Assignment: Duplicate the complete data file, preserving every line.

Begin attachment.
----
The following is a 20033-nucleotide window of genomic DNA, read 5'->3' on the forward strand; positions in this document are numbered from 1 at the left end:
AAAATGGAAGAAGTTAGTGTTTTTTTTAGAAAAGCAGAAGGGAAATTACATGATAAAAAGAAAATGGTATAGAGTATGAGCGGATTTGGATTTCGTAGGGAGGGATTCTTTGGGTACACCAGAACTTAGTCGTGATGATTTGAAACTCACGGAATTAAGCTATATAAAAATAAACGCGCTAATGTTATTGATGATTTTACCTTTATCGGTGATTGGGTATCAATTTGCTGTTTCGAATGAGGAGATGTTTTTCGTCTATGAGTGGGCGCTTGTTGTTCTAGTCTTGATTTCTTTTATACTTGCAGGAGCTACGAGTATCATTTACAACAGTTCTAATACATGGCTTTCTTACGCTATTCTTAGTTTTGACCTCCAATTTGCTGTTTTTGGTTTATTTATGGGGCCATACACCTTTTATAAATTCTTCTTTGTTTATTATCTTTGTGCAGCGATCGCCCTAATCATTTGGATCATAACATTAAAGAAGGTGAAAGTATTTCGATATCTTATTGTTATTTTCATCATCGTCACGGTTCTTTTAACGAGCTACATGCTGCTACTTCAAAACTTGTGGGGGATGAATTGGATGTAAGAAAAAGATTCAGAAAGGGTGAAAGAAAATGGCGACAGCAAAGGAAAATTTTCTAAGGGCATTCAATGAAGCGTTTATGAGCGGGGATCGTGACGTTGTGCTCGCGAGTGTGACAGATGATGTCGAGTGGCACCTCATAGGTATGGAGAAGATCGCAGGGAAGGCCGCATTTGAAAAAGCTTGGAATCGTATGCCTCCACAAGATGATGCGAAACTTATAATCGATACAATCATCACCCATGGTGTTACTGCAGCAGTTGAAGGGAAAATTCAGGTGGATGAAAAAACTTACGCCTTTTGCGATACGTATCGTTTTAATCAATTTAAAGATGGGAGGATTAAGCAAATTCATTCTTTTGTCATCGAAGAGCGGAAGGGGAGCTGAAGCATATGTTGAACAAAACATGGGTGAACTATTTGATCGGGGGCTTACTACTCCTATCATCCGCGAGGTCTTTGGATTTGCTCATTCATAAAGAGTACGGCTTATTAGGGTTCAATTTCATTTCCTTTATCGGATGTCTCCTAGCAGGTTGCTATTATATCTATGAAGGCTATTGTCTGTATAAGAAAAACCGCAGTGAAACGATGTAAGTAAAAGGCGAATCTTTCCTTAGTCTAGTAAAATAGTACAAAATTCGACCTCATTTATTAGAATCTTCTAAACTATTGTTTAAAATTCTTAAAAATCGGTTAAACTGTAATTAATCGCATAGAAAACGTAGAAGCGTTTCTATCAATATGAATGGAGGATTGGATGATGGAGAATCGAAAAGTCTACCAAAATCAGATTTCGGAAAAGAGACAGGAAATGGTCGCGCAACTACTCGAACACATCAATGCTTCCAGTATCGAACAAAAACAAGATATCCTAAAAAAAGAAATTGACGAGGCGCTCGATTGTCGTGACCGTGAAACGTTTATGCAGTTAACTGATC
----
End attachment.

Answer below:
The following is a 20033-nucleotide window of genomic DNA, read 5'->3' on the forward strand; positions in this document are numbered from 1 at the left end:
AAAATGGAAGAAGTTAGTGTTTTTTTTAGAAAAGCAGAAGGGAAATTACATGATAAAAAGAAAATGGTATAGAGTATGAGCGGATTTGGATTTCGTAGGGAGGGATTCTTTGGGTACACCAGAACTTAGTCGTGATGATTTGAAACTCACGGAATTAAGCTATATAAAAATAAACGCGCTAATGTTATTGATGATTTTACCTTTATCGGTGATTGGGTATCAATTTGCTGTTTCGAATGAGGAGATGTTTTTCGTCTATGAGTGGGCGCTTGTTGTTCTAGTCTTGATTTCTTTTATACTTGCAGGAGCTACGAGTATCATTTACAACAGTTCTAATACATGGCTTTCTTACGCTATTCTTAGTTTTGACCTCCAATTTGCTGTTTTTGGTTTATTTATGGGGCCATACACCTTTTATAAATTCTTCTTTGTTTATTATCTTTGTGCAGCGATCGCCCTAATCATTTGGATCATAACATTAAAGAAGGTGAAAGTATTTCGATATCTTATTGTTATTTTCATCATCGTCACGGTTCTTTTAACGAGCTACATGCTGCTACTTCAAAACTTGTGGGGGATGAATTGGATGTAAGAAAAAGATTCAGAAAGGGTGAAAGAAAATGGCGACAGCAAAGGAAAATTTTCTAAGGGCATTCAATGAAGCGTTTATGAGCGGGGATCGTGACGTTGTGCTCGCGAGTGTGACAGATGATGTCGAGTGGCACCTCATAGGTATGGAGAAGATCGCAGGGAAGGCCGCATTTGAAAAAGCTTGGAATCGTATGCCTCCACAAGATGATGCGAAACTTATAATCGATACAATCATCACCCATGGTGTTACTGCAGCAGTTGAAGGGAAAATTCAGGTGGATGAAAAAACTTACGCCTTTTGCGATACGTATCGTTTTAATCAATTTAAAGATGGGAGGATTAAGCAAATTCATTCTTTTGTCATCGAAGAGCGGAAGGGGAGCTGAAGCATATGTTGAACAAAACATGGGTGAACTATTTGATCGGGGGCTTACTACTCCTATCATCCGCGAGGTCTTTGGATTTGCTCATTCATAAAGAGTACGGCTTATTAGGGTTCAATTTCATTTCCTTTATCGGATGTCTCCTAGCAGGTTGCTATTATATCTATGAAGGCTATTGTCTGTATAAGAAAAACCGCAGTGAAACGATGTAAGTAAAAGGCGAATCTTTCCTTAGTCTAGTAAAATAGTACAAAATTCGACCTCATTTATTAGAATCTTCTAAACTATTGTTTAAAATTCTTAAAAATCGGTTAAACTGTAATTAATCGCATAGAAAACGTAGAAGCGTTTCTATCAATATGAATGGAGGATTGGATGATGGAGAATCGAAAAGTCTACCAAAATCAGATTTCGGAAAAGAGACAGGAAATGGTCGCGCAACTACTCGAACACATCAATGCTTCCAGTATCGAACAAAAACAAGATATCCTAAAAAAAGAAATTGACGAGGCGCTCGATTGTCGTGACCGTGAAACGTTTATGCAGTTAACTGATC